5.1.5 Working with Stored Procedures

This section illustrates how to work with stored procedures. Putting database-intensive operations into stored procedures lets you define an API for your database application. You can reuse this API across multiple applications and multiple programming languages. This technique avoids duplicating database code, saving time and effort when you make updates due to schema changes, tune the performance of queries, or add new database operations for logging, security, and so on. Before working through this tutorial, familiarize yourself with the CREATE PROCEDURE and CREATE FUNCTION statements that create different kinds of stored routines.

For the purposes of this tutorial, you will create a simple stored procedure to see how it can be called from Connector/Net. In the MySQL Client program, connect to the World database and enter the following stored procedure:

DELIMITER //
CREATE PROCEDURE country_hos
(IN con CHAR(20))
BEGIN
  SELECT Name, HeadOfState FROM Country
  WHERE Continent = con;
END //
DELIMITER ;

Test that the stored procedure works as expected by typing the following into the mysql command interpreter:

CALL country_hos('Europe');

Note that The stored routine takes a single parameter, which is the continent to restrict your search to.

Having confirmed that the stored procedure is present and correct, you can see how to access it from Connector/Net.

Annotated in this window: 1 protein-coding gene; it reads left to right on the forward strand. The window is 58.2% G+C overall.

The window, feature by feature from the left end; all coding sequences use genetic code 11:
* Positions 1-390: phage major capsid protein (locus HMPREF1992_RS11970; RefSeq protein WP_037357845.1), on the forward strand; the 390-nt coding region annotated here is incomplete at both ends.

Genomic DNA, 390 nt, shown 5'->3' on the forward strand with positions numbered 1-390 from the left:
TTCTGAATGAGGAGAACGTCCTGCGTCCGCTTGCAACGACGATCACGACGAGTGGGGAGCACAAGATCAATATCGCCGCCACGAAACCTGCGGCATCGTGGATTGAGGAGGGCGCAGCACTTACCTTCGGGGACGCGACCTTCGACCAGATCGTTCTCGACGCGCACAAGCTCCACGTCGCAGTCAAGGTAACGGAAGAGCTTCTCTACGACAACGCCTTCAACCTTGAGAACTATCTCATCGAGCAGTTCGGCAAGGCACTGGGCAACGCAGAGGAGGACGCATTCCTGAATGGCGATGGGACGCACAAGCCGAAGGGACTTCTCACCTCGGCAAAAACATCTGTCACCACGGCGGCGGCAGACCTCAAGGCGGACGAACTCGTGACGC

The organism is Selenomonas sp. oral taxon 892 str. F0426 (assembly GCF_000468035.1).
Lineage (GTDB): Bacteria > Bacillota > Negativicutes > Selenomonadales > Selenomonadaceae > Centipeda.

Calling a stored procedure from your Connector/Net application is similar to techniques you have seen earlier in this tutorial. A MySqlCommand object is created, but rather than taking an SQL query as a parameter, it takes the name of the stored procedure to call. Set the MySqlCommand object to the type of stored procedure, as shown by the following code snippet:

string rtn = "country_hos";
MySqlCommand cmd = new MySqlCommand(rtn, conn);
cmd.CommandType = CommandType.StoredProcedure;

In this case, the stored procedure requires you to pass a parameter. This can be achieved using the techniques seen in the previous section on parameters, Section 5.1.4, “Working with Parameters”, as shown in the following code snippet:

cmd.Parameters.AddWithValue("@con", "Europe");

The value of the parameter @con could more realistically have come from a user input control, but for simplicity it is set as a static string in this example.

At this point, everything is set up and you can call the routine using techniques also learned in earlier sections. In this case, the ExecuteReader method of the MySqlCommand object is used.

Complete working code for the stored procedure example is shown below:

using System;
using System.Data;

using MySql.Data;
using MySql.Data.MySqlClient;

public class Tutorial6
{
    public static void Main()
    {
        string connStr = "server=localhost;user=root;database=world;port=3306;password=******;";
        MySqlConnection conn = new MySqlConnection(connStr);
        try
        {
            Console.WriteLine("Connecting to MySQL...");
            conn.Open();

            string rtn = "country_hos";
            MySqlCommand cmd = new MySqlCommand(rtn, conn);
            cmd.CommandType = CommandType.StoredProcedure;

            cmd.Parameters.AddWithValue("@con", "Europe");

            MySqlDataReader rdr = cmd.ExecuteReader();
            while (rdr.Read())
            {
                Console.WriteLine(rdr[0] + " --- " + rdr[1]);
            }
            rdr.Close();
        }
        catch (Exception ex)
        {
            Console.WriteLine(ex.ToString());
        }

        conn.Close();
        Console.WriteLine("Done.");
    }
}

In this section, you have seen how to call a stored procedure from Connector/Net. For the moment, this concludes our introductory tutorial on programming with Connector/Net.